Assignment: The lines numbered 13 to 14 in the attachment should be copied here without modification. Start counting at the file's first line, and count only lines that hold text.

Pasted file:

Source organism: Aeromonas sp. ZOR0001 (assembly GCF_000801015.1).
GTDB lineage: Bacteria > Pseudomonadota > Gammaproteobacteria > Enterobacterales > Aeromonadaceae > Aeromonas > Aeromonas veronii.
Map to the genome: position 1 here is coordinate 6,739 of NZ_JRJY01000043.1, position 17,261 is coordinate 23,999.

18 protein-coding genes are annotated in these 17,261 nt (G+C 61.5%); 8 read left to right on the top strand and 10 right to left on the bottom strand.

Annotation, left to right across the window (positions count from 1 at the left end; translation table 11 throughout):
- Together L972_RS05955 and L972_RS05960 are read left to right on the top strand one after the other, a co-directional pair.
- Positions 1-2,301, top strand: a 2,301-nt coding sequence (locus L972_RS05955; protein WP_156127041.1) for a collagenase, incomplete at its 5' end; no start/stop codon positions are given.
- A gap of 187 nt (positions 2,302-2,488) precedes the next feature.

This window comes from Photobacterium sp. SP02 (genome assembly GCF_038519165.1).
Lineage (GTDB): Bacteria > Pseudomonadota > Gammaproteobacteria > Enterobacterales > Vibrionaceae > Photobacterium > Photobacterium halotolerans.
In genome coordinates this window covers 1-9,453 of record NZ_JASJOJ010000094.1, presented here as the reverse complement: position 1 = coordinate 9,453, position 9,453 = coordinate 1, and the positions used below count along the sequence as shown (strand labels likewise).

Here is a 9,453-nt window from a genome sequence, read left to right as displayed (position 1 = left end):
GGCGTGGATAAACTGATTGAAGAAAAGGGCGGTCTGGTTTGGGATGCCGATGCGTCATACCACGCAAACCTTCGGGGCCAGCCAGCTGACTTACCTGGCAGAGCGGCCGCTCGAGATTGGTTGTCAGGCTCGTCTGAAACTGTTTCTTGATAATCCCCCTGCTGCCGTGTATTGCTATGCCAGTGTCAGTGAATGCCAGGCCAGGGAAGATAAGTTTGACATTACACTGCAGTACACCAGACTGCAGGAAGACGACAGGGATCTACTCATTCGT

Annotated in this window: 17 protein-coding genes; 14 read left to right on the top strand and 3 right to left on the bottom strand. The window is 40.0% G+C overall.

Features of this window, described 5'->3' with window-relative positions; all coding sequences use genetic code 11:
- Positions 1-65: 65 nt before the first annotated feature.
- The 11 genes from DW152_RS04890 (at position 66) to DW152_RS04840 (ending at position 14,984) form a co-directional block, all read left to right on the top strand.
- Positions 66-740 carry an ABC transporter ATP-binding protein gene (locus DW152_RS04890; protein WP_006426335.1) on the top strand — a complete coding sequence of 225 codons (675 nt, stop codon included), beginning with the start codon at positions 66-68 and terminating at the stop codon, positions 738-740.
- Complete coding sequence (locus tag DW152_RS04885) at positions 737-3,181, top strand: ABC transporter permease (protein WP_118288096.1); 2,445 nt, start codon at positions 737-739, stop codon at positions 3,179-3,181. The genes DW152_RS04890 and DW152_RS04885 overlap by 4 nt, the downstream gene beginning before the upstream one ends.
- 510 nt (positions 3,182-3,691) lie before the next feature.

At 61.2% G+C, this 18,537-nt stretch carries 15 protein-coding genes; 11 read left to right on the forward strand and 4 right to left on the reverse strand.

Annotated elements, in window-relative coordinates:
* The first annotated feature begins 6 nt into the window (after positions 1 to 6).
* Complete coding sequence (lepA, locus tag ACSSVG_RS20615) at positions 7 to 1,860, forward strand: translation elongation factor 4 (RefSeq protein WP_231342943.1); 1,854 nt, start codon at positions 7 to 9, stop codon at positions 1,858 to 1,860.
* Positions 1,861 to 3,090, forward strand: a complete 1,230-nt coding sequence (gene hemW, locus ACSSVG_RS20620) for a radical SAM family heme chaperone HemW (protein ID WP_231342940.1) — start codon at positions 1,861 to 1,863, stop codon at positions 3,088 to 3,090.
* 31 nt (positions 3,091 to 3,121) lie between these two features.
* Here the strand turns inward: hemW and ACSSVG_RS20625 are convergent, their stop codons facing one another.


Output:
GGCGTGGATAAACTGATTGAAGAAAAGGGCGGTCTGGTTTGGGATGCCGATGCGTCATACCACGCAAACCTTCGGGGCCAGCCAGCTGACTTACCTGGCAGAGCGGCCGCTCGAGATTGGTTGTCAGGCTCGTCTGAAACTGTTTCTTGATAATCCCCCTGCTGCCGTGTATTGCTATGCCAGTGTCAGTGAATGCCAGGCCAGGGAAGATAAGTTTGACATTACACTGCAGTACACCAGACTGCAGGAAGACGACAGGGATCTACTCATTCGT

Annotated in this window: 17 protein-coding genes; 14 read left to right on the top strand and 3 right to left on the bottom strand. The window is 40.0% G+C overall.